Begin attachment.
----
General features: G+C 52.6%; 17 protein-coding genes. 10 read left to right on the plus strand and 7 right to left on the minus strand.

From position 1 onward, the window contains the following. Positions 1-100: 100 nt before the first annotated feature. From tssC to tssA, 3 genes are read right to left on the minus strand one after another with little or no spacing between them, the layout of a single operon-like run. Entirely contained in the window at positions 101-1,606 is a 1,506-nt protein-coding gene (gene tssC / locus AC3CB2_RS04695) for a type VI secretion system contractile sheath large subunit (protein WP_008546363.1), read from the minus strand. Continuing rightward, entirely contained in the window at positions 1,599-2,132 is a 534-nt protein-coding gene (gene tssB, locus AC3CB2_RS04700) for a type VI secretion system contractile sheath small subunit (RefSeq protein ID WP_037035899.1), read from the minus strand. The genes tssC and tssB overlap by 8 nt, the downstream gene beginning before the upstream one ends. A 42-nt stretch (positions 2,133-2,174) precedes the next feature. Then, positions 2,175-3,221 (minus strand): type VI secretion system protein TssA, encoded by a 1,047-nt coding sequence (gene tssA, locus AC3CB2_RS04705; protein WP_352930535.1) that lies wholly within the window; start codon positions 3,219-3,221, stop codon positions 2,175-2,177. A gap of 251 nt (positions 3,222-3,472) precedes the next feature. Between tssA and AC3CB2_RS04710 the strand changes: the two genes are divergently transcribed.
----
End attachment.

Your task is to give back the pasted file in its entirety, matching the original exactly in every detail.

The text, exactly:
General features: G+C 52.6%; 17 protein-coding genes. 10 read left to right on the plus strand and 7 right to left on the minus strand.

From position 1 onward, the window contains the following. Positions 1-100: 100 nt before the first annotated feature. From tssC to tssA, 3 genes are read right to left on the minus strand one after another with little or no spacing between them, the layout of a single operon-like run. Entirely contained in the window at positions 101-1,606 is a 1,506-nt protein-coding gene (gene tssC / locus AC3CB2_RS04695) for a type VI secretion system contractile sheath large subunit (protein WP_008546363.1), read from the minus strand. Continuing rightward, entirely contained in the window at positions 1,599-2,132 is a 534-nt protein-coding gene (gene tssB, locus AC3CB2_RS04700) for a type VI secretion system contractile sheath small subunit (RefSeq protein ID WP_037035899.1), read from the minus strand. The genes tssC and tssB overlap by 8 nt, the downstream gene beginning before the upstream one ends. A 42-nt stretch (positions 2,133-2,174) precedes the next feature. Then, positions 2,175-3,221 (minus strand): type VI secretion system protein TssA, encoded by a 1,047-nt coding sequence (gene tssA, locus AC3CB2_RS04705; protein WP_352930535.1) that lies wholly within the window; start codon positions 3,219-3,221, stop codon positions 2,175-2,177. A gap of 251 nt (positions 3,222-3,472) precedes the next feature. Between tssA and AC3CB2_RS04710 the strand changes: the two genes are divergently transcribed.